Ron Radosh suggests that the use of liberating tolerance might be too subtle for the Internal Revenue Service.
If you criticize Obama Care, by Marcuse’s logic, you are what the Soviets called “an enemy of the people,” and the full power of government should be put into place to stop you. And were he still with us, he would be penning an op-ed praising the IRS for its clever action in denying conservative groups non-profit status.

Who would make that judgment? Perhaps it would be the people’s courts, the revolutionary assemblies, or the left-wing professoriate, which is acting on behalf of the people before they realize their duty to develop revolutionary consciousness.

Let me end on a serious note. The IRS personnel are probably not smart enough to read or even know about Herbert Marcuse. But they have acted in a way he would have been proud of, having obtained an understanding of how to act against conservatives all on their own. And, it seems, they have an unknowing ally who lives in the executive mansion on Pennsylvania Avenue.
It strikes me as rash to suggest what position a mid-twentieth century intellectual might take on a contemporary policy issue, particularly a mid-twentieth century intellectual who late in life had to deal with the pushback his epigones engendered.

I also suspect that the practitioners of liberating tolerance have more than an unknowing ally in the Executive Mansion.
[T]he Departments of Justice and Education have mandated a breathtakingly broad definition of sexual harassment that makes virtually every student in the United States a harasser while ignoring the First Amendment. The mandate applies to every college receiving federal funding—virtually every American institution of higher education nationwide, public or private.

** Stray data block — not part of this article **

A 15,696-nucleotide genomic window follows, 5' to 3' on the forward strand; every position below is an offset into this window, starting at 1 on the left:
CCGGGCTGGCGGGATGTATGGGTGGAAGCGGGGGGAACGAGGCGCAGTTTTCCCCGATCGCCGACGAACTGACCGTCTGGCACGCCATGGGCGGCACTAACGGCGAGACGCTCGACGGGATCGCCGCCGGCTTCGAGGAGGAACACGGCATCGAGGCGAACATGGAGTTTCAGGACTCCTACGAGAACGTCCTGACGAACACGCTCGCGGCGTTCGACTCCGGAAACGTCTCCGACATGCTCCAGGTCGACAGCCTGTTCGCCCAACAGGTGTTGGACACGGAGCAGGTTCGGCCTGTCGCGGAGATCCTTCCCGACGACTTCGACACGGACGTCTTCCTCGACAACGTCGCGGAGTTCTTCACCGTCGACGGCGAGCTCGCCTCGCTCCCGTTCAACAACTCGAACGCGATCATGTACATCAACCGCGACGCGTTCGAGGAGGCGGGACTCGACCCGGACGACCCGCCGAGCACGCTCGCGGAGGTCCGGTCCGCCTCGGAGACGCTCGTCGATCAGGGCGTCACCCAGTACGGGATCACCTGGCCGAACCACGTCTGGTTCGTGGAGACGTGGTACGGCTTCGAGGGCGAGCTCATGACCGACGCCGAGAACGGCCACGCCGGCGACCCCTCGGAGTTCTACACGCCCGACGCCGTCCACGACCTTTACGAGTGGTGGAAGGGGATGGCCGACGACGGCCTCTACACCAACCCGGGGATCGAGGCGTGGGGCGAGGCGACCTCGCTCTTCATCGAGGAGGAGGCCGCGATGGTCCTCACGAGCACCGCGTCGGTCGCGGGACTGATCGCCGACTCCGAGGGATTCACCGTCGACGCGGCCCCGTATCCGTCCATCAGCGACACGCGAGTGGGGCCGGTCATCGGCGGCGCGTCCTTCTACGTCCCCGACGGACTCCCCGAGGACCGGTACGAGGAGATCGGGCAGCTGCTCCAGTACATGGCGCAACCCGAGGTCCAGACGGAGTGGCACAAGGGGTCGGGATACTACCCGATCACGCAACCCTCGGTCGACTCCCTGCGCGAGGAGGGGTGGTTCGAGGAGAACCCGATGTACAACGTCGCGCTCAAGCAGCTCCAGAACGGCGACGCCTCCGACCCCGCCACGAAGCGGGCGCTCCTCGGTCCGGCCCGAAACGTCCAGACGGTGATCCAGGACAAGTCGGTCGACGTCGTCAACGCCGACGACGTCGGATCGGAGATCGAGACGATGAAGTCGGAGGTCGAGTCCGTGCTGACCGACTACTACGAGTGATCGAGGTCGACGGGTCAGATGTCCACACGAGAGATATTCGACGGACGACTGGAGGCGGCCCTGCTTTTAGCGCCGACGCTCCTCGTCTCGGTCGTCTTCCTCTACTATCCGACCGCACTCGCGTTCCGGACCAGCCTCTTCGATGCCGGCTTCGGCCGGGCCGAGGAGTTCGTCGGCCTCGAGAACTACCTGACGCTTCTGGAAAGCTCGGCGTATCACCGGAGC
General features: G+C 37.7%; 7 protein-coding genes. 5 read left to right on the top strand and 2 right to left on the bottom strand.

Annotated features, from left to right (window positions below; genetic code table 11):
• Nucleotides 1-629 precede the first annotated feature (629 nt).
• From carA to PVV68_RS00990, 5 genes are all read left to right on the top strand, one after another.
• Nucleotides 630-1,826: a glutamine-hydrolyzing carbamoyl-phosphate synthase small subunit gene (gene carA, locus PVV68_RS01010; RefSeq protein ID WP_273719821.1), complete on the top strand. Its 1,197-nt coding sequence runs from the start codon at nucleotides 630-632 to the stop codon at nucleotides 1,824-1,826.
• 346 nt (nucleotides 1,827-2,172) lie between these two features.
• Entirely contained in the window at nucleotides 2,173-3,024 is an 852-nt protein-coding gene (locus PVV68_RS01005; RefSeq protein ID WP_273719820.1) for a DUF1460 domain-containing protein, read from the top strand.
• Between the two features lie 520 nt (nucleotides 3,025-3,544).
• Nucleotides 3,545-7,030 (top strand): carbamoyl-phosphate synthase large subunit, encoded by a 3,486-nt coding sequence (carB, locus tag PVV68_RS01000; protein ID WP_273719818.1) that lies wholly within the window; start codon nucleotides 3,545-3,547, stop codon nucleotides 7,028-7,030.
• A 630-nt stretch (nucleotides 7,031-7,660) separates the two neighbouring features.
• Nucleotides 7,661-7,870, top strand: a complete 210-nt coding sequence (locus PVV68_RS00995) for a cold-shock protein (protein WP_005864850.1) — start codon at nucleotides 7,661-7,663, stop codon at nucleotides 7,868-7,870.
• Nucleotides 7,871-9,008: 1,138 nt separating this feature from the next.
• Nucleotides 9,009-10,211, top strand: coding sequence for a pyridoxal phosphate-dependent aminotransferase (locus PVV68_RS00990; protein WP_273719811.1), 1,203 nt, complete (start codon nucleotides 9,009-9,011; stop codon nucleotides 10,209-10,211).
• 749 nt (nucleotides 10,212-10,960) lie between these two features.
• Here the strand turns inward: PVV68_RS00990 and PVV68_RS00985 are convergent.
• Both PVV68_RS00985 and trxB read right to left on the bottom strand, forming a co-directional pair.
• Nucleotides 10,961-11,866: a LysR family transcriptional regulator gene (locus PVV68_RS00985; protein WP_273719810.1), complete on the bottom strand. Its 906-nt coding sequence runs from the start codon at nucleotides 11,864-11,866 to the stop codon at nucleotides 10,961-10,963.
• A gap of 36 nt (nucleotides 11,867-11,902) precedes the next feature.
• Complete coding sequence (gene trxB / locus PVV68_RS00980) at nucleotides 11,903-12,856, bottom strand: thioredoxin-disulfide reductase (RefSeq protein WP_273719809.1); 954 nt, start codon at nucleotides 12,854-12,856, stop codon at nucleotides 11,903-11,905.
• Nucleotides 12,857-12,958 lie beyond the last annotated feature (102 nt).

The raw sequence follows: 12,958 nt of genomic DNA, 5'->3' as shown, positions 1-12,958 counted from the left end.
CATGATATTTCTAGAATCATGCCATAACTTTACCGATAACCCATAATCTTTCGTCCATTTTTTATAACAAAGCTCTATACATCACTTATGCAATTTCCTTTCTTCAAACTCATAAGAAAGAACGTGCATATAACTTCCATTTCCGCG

The letter states that "sexual harassment should be more broadly defined as 'any unwelcome conduct of a sexual nature'" including "verbal conduct" (that is, speech). It then explicitly states that allegedly harassing expression need not even be offensive to an "objectively reasonable person of the same gender in the same situation"—if the listener takes offense to sexually related speech for any reason, no matter how irrationally or unreasonably, the speaker may be punished.
Apparently the efforts of Student Affairs to develop a revolutionary consciousness in their students haven't been good enough.

The way to demonstrate the folly of this rule, though, is to comply with it.  Rather than make a federal case out of the law, overwhelm the enforcers in the administration with complaints.  There's a good list of complaints to consider right at the post commenting on the policy.

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